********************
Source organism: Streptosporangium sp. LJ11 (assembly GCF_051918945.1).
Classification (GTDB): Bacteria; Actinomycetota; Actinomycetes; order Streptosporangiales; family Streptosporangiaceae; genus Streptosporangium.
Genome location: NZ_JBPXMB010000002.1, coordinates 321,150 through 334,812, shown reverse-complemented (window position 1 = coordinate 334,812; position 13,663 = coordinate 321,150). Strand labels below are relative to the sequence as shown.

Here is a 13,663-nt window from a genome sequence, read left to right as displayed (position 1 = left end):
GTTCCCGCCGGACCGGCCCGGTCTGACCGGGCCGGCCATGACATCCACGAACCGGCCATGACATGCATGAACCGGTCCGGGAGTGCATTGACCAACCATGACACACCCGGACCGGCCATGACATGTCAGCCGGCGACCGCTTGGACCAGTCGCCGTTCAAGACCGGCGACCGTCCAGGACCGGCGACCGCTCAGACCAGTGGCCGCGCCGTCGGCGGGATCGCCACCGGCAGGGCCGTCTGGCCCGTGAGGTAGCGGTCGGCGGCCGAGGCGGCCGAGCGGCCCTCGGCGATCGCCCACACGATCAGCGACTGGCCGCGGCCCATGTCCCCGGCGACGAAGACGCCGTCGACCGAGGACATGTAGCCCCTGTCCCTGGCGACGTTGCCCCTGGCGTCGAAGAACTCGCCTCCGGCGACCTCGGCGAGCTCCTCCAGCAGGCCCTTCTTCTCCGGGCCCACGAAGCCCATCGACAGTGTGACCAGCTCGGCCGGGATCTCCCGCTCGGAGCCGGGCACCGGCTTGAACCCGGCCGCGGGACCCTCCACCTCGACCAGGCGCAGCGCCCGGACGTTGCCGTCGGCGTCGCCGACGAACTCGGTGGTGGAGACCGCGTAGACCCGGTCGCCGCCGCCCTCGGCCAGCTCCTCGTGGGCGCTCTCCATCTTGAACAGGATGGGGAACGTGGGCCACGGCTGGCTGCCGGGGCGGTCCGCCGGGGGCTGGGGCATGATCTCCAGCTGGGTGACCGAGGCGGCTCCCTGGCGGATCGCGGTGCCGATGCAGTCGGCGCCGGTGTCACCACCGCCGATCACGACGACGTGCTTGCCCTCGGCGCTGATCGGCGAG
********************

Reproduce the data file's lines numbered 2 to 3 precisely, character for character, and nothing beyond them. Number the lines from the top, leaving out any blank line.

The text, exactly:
Classification (GTDB): Bacteria; Actinomycetota; Actinomycetes; order Streptosporangiales; family Streptosporangiaceae; genus Streptosporangium.
Genome location: NZ_JBPXMB010000002.1, coordinates 321,150 through 334,812, shown reverse-complemented (window position 1 = coordinate 334,812; position 13,663 = coordinate 321,150). Strand labels below are relative to the sequence as shown.